Echoing the recent surge in coffee prices, cattle prices in
Brazil have gained, as high temperatures and
unseasonably low rain fall has impacted grazing pastures, "bringing
difficulties" in fattening animals.
The lack of rains and very high temperatures in most part of
Brazil since the end of the last year affect the development of pastures,
bringing difficulties for the fattening of animals that would be slaughtered in
this early 2014", research institute Cepea said.
Brazil, where most cattle are grass-fed, recorded the
hottest January on record last month.
São Paulo witnessed a 3 degree increase in average temperatures on the
prior January, according to the National Institute of Meteorology of Brazil.
"South-eastern and central-western states have
water deficit," added Cepea. The
key agricultural-producing southeast and west areas witnessed the lowest
rainfall in two decades, according to meteorologists.
"Water reserves in the soil oscillate from 20% to 40%,
below the range considered adequate for the vegetation growth," said
Coffee has soared in recent weeks and the effects of the
hot-dry conditions have started to bolster livestock prices, which normally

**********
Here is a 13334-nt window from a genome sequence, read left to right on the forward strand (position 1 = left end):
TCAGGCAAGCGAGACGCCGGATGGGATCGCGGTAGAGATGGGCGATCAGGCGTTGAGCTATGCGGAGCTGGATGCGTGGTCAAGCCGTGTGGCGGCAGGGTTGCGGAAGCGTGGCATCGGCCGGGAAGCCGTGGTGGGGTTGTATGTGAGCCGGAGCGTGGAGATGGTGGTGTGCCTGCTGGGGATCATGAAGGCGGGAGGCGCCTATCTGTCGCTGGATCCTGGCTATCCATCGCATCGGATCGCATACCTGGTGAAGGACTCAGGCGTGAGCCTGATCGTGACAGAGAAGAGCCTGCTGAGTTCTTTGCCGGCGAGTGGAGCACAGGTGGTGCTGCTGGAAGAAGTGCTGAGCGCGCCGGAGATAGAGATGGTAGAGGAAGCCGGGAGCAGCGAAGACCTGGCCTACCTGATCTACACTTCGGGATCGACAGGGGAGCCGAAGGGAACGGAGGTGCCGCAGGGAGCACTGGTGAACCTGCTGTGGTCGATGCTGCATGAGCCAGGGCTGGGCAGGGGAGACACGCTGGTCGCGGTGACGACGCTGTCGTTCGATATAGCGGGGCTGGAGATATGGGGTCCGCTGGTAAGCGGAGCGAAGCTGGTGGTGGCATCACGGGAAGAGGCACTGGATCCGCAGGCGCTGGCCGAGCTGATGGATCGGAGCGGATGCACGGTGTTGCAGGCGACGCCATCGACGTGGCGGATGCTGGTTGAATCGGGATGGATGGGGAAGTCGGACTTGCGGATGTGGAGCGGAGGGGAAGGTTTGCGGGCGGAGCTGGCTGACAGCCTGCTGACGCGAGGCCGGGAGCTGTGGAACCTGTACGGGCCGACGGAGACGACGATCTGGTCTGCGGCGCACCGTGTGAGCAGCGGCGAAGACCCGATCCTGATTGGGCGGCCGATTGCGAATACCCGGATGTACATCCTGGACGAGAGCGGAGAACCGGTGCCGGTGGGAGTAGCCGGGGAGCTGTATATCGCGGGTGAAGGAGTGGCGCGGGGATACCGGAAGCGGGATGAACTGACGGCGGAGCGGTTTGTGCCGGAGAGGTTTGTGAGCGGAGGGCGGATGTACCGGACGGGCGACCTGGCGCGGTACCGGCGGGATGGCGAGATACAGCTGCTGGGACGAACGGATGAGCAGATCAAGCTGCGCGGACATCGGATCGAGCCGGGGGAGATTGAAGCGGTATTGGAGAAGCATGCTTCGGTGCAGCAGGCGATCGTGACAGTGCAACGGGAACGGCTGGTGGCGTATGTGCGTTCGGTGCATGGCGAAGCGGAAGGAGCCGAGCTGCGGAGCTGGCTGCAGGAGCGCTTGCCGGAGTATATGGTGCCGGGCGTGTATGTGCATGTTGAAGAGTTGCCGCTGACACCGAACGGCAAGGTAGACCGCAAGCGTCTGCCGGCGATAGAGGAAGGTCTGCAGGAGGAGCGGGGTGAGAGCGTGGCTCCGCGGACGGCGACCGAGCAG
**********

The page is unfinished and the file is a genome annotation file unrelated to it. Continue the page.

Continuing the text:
ease after the Christmas demand rush.
The Fed Cattle Price Index for the São Paulo State recorded
on a slight increase of 0.3% in January to end the month at $47.59.
The index has since edged higher, posted its highest close
since the end of December at $48.71.
The index ranged between $41.41-50.80 in 2013.
Feed cattle futures in Chicago are currently up 0.2% on the
day. March futures are down 2% from
their January 22 peak of 170.80 cents a pound amid falling wholesale beef
are seen returning
"The weather pattern is in a groove in South America
with drought continuing over most of Brazil," report Martell Crop
Projections, as a "stable ridge of high pressure has dominated the Brazil
tropics creating widespread drought."
In addition Martell said that "nagging heat would
continue in south Brazil, though less hot than previously".
However Brazil's weather forecaster Somar suggests the
pressure for ranchers may ease with rains seen returning to Brazil's
centre-south farming region next week.
"The lack of rains is especially critical," warned
"The lack of
rains is especially critical in São Paulo, Goiás and South Minas Gerais, where
most pastures are still at bad condition."